University of Wisconsin–Madison

Guest lecture: Language and Justice: Examining the Social Implications of Language Technologies

Language and Justice: Examining the Social Implications of Language Technologies

Guest Speaker: Su Lin Blodgett, Postdoctoral Researcher at Microsoft Research Montréal

Date/Time: Thursday, Nov 12 at 2 p.m., Central Time


Natural language processing (NLP) systems are now ubiquitous. Yet the benefits of these language technologies do not accrue evenly to all users, and they can be harmful; NLP systems reproduce stereotypes, prevent speakers of “non-standard” language varieties from participating fully in public discourse, and reinscribe historical patterns of linguistic stigmatization and discrimination. In this talk, Dr. Blodgett will provide an overview of the relationships between language and social injustice as well as recent work identifying biases in NLP systems, paying attention to how grounding ourselves in the relationships between language and injustice can help us understand what system behaviors or NLP research practices are harmful, who is harmed, and how. The conclusion will discuss some future directions for researchers and practitioners working to build more just NLP systems.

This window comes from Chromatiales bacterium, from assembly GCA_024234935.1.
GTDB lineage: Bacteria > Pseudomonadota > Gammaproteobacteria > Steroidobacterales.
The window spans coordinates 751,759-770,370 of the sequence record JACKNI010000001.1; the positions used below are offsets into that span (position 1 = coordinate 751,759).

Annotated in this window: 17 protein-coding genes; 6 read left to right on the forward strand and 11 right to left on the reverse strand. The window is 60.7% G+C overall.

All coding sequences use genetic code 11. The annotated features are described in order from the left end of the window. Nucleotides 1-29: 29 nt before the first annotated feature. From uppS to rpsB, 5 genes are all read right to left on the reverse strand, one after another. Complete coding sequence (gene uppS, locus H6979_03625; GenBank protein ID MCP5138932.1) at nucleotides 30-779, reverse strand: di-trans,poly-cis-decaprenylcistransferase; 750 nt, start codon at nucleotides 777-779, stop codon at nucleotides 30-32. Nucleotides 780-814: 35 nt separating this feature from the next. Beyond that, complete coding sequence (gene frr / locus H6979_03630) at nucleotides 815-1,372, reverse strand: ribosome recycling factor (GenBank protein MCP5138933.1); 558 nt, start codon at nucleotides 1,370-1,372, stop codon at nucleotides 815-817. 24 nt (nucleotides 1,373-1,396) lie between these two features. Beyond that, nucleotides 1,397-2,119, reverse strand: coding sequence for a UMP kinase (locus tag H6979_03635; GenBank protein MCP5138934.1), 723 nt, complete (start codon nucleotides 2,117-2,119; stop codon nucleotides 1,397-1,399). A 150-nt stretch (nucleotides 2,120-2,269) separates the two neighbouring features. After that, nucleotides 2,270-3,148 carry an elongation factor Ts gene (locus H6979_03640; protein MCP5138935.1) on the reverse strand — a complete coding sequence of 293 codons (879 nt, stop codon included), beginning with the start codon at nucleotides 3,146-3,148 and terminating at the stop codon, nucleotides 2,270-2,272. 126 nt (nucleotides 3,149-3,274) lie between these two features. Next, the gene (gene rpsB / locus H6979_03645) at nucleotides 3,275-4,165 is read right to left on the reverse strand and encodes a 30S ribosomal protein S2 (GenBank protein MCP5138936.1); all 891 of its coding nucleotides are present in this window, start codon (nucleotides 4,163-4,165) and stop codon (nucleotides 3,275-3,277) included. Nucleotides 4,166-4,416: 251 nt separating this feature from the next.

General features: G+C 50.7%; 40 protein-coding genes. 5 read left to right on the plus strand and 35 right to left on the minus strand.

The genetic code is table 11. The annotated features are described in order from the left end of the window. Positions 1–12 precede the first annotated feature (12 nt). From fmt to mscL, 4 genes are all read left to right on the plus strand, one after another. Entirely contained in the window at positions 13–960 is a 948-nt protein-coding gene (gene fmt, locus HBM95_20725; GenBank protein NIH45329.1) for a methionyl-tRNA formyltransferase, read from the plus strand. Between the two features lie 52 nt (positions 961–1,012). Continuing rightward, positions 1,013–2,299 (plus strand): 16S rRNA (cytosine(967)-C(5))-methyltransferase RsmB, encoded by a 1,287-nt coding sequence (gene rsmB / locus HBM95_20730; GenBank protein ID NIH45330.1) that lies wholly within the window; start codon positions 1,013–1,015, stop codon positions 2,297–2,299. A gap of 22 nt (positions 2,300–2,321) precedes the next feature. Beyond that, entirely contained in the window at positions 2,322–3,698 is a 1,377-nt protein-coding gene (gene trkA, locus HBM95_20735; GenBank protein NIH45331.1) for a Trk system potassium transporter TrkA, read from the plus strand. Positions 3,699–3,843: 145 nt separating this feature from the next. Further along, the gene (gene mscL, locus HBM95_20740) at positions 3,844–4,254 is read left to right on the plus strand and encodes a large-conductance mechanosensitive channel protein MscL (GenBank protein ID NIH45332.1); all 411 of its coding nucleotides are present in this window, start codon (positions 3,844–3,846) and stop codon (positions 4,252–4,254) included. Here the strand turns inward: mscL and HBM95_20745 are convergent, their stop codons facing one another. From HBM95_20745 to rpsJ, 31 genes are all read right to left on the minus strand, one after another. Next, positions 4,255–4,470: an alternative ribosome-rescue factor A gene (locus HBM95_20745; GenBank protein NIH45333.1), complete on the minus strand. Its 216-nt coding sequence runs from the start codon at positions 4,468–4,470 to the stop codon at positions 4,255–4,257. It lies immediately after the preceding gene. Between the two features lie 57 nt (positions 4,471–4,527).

Speaker: Su Lin Blodgett is a postdoctoral researcher in the Fairness, Accountability, Transparency, and Ethics (FATE) group at Microsoft Research Montréal. She is broadly interested in examining the social implications of natural language processing technologies, and in using NLP approaches to examine language variation and change (computational sociolinguistics). Previously, she completed her Ph.D. in computer science at the University of Massachusetts Amherst, where she was also supported by the NSF Graduate Research Fellowship.